Opinion

The rising fortunes of Liz Truss in the UK

From foreign Secretary to Brexit portfolio, she handles key portfolios at pivotal moment


Published : 23 Dec 2021 09:01 PM | Updated : 23 Dec 2021 09:01 PM

Mick O'Reilly

This is a Christmas that Boris Johnson would rather forget. With three months of never-ending sleaze scandals, poorly perceived announcements and being caught in a snare of statements over whether or not Covid rules were flaunted by the UK Prime Minister and his staff, there is little festive cheer in Downing Street or nearby West­minster at the moment.

At the weekend, the Prime Minister was dealt another blow then his most senior Brexit minister quit, walking away from Cabinet because he said he could not support the latest Covid restrictions brought in by the government.

Lord David Frost, who led the UK government’s negotiations with the European Union in the post-Brexit era – there is much still to be settled – also hinted that he was unhappy with Johnson’s leadership style. Coming just two days after the Conservatives heavily lost the North Shropshire byelection, turning a 23,000 majority into a loss of more than 5,000 votes, the resignation is but yet another sign that all is far from well in Downing Street or in the party ranks.

Multiple sources have indicated that the Prime Minister is on notice from many within the party that unless there is a reversal of fortunes and direction over the next three months, Johnson will face a leadership challenge.

Mutiny in the crew

But who might be in line to stand against the PM should that leadership review occur, or would seek to lead the party should he step aside or be thrown overboard. Yes, there is mutiny in the crew.

You know that old expression about keeping your friends close and your enemies closer? Well, it seems to have been taken onboard by Johnson, with the announcement that Liz Truss, the Foreign Secretary, is to take charge of the Brexit portfolio relinquished by Lord Frost. She will be responsible for both roles – certainly burnishing her standing as a very senior and capable minister who might one day lead the party, or at least be able to be a very credible leadership contender along with Rishi Sunak, Savid Javid, Michael Gove and Dominic Raab among others.

Truss has also impressed since moving to the Foreign Office and has signed a number of trade deals that are now the reality of a post-Brexit Britain free to make those deals outside its forsaken ties to the world’s third-largest market on its doorstep. The deals might not have anywhere near the numbers of day-to-trade that existed when the UK was a member of the EU, but die-hard Brexiteers love the freedom anyway.

Truss herself is no die-hard Brexiteer, an active Remain campaigner during the referendum. For the record now, and obviously to further her political career, she is a booster for the new Britain on the global stage. But the biggest problem she faces when it comes to her new responsibilities is working through the minefield that Johnson created by accepting a Withdrawal Agreement that placed Northern Ireland inside the customs union with the EU and drawing the customs border down the Irish Sea between the province and England, Scotland and Wales.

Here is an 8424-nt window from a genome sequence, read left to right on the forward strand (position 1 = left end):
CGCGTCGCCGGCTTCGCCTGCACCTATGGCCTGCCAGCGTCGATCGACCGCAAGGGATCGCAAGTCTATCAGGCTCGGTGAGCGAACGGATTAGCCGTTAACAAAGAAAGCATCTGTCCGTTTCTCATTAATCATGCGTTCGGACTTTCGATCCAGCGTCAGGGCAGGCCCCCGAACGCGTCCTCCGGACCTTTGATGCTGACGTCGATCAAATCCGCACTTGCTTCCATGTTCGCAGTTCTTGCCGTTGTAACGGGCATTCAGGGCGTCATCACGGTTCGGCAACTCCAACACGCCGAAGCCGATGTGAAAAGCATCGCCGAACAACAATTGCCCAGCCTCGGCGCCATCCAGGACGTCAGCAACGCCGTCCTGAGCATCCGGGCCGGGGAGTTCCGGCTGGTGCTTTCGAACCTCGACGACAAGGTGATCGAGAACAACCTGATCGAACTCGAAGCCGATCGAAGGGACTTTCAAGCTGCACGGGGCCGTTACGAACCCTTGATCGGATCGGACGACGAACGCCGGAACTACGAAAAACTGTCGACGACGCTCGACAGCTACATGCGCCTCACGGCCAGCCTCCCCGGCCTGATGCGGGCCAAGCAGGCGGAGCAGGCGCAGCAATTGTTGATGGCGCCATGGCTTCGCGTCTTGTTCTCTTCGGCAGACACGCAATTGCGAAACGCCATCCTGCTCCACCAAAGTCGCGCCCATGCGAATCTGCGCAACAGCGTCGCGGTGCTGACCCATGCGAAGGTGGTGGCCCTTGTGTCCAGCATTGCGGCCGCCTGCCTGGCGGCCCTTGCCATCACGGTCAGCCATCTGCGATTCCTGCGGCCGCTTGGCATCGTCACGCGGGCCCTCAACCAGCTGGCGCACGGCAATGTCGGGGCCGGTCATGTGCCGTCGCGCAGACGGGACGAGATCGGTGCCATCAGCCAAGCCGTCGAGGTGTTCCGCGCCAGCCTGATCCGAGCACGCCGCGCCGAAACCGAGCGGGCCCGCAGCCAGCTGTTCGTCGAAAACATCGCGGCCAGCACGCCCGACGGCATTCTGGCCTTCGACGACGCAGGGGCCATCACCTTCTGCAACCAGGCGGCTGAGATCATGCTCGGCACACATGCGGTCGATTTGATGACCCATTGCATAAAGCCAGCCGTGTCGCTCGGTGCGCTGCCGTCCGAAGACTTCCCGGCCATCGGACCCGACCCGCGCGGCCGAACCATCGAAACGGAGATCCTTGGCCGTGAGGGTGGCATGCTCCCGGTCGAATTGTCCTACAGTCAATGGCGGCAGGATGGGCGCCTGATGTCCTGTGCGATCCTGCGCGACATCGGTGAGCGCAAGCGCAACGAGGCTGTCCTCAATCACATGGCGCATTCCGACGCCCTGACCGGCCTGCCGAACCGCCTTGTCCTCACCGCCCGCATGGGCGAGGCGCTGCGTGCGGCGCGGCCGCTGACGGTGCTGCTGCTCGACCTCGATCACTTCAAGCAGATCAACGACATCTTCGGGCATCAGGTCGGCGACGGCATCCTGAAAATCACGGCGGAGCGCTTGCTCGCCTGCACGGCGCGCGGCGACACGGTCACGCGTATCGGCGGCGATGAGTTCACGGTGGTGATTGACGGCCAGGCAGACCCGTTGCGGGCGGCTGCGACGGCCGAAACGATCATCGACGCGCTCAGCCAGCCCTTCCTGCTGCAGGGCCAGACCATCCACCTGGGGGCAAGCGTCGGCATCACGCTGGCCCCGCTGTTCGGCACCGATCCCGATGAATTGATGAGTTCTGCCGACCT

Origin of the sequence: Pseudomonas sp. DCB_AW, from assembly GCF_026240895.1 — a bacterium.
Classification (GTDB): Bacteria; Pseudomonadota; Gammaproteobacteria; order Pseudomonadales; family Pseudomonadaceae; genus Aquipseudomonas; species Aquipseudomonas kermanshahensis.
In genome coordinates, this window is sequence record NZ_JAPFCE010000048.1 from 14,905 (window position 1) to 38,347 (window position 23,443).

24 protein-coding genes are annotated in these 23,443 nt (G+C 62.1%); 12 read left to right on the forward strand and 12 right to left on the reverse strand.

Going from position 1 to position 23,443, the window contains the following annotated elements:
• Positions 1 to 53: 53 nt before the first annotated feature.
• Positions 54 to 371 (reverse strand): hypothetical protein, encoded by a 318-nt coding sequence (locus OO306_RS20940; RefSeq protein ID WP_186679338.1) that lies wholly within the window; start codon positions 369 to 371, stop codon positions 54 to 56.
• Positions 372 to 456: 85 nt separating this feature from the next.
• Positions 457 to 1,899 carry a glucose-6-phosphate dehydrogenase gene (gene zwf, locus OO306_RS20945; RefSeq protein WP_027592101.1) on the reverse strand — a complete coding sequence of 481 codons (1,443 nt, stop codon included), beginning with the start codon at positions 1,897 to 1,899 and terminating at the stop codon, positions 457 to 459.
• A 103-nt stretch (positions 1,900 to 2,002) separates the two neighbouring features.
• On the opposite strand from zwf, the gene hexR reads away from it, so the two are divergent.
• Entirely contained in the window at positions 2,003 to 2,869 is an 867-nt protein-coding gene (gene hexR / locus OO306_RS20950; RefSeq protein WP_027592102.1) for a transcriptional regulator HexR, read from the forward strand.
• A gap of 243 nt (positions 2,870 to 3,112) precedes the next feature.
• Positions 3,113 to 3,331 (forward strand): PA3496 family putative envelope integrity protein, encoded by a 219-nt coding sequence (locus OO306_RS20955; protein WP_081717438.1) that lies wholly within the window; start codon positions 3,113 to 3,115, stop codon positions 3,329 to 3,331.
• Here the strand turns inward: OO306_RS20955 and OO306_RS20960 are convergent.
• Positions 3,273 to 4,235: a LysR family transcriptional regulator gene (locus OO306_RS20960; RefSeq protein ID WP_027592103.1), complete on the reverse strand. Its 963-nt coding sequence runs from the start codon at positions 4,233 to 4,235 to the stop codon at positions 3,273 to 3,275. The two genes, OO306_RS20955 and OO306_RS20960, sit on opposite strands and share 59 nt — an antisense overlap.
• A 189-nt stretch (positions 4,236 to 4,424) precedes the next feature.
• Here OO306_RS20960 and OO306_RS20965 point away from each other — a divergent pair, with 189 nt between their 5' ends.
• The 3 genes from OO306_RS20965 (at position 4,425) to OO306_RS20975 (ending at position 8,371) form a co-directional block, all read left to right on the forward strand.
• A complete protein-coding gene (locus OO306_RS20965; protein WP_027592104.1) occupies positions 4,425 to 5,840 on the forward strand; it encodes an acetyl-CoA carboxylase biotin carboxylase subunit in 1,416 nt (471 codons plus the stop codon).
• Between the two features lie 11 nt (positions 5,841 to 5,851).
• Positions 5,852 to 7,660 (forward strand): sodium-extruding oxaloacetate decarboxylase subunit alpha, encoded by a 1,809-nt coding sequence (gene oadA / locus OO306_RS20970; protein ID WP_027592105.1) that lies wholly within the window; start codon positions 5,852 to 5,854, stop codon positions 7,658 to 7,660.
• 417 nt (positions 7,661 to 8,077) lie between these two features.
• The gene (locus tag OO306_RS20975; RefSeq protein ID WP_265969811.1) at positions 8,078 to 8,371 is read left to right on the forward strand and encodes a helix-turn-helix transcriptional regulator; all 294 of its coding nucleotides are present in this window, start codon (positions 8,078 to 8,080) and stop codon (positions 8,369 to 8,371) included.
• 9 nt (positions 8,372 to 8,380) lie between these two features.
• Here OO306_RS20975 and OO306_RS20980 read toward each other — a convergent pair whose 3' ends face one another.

Ocean of red tape

Truss herself is no die-hard Brexiteer, an active 

Remain campaigner during the referendum. For the record now, 

and obviously to further her political career, she is a 

booster for the new Britain on the global stage

The protocol has meant shortages of some products in Northern Ireland, with supplies in the rest of the UK refusing to ship goods and services across to Northern Ireland – the distance might just be 20 kilometres but there’s an ocean of red tape to be navigated.

For its part, Brussels hopes that the appointment of Truss means that the talks won’t be as confrontational, that there may be room for compromise, and that practical solutions to the issues between the EU and the UK can be found. Lord Frost was a core architect of Johnson’s core Brexit strategy from day one, and he negotiated the protocol – which was signed by Johnson’s government before it had second thoughts about it.

London and Brussels are due to resume negotiations in January on issues ranging from customs checks and controls of agri-food products moving from Britain to its province, which is in the EU single market for goods and so subject to EU laws.

As trade minister for the past two years, Truss has been a strong advocate of Britain’s economic and diplomatic realignment towards the Indo-Pacific region, spearheading efforts to join a trans-Pacific trading bloc. The 46-year-old has struck trade deals around the world, including with Japan and Australia.

But she has also failed to make significant headway in signing a trade deal with the United States. That’s the grand prize Brexiteers long for – but the Biden administration is strongly pro-EU and vested in making sure that nothing affects the integrity of the Good Friday agreement that ended three decades of violence in Northern Ireland and facilitated an open border with the Republic of Ireland.

Those talks that resume in January offer Truss an opportunity to show that she is capable of threading the eye of a very difficult needle by sorting out the difficulties created by that protocol in the first instance.

Do that, and she will be in a very advantageous position with what remains of the closeted anti-Brexiteers in Conservative ranks, while also proving to the rabid Brexiteers that she is firmly on their side and can make the reality of a strong Britain on the global stage led by a credible leader.


Mick O'Reilly is Foreign Correspondent at Gulf News. Source: Gulf News